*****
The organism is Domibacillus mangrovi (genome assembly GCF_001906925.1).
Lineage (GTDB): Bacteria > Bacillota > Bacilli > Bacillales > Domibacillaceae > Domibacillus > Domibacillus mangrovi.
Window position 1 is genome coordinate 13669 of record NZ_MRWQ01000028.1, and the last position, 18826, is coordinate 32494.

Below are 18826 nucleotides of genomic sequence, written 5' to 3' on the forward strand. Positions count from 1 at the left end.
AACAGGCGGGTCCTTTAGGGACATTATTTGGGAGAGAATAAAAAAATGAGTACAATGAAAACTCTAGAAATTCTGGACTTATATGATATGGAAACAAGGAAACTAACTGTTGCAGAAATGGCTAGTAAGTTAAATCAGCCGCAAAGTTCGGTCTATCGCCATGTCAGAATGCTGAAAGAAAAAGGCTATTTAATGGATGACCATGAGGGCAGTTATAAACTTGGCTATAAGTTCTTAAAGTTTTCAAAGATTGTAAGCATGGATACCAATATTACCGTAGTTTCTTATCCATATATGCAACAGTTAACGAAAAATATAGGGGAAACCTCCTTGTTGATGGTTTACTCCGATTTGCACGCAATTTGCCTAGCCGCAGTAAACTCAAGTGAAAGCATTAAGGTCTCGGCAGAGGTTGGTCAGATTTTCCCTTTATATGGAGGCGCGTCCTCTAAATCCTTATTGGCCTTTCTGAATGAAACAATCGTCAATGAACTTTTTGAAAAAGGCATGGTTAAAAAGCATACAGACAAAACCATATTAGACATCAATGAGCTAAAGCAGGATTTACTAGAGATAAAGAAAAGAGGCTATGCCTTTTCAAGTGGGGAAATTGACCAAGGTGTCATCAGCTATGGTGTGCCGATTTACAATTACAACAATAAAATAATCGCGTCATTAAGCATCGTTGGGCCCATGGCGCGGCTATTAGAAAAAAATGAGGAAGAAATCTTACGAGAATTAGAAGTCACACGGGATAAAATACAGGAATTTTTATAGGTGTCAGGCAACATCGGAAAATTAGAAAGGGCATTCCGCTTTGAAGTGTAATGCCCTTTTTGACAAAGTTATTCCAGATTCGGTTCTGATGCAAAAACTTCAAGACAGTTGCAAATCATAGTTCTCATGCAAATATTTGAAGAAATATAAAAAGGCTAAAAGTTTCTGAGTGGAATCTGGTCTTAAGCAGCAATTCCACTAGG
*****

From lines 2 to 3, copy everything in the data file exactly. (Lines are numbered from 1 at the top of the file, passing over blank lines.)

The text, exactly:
Lineage (GTDB): Bacteria > Bacillota > Bacilli > Bacillales > Domibacillaceae > Domibacillus > Domibacillus mangrovi.
Window position 1 is genome coordinate 13669 of record NZ_MRWQ01000028.1, and the last position, 18826, is coordinate 32494.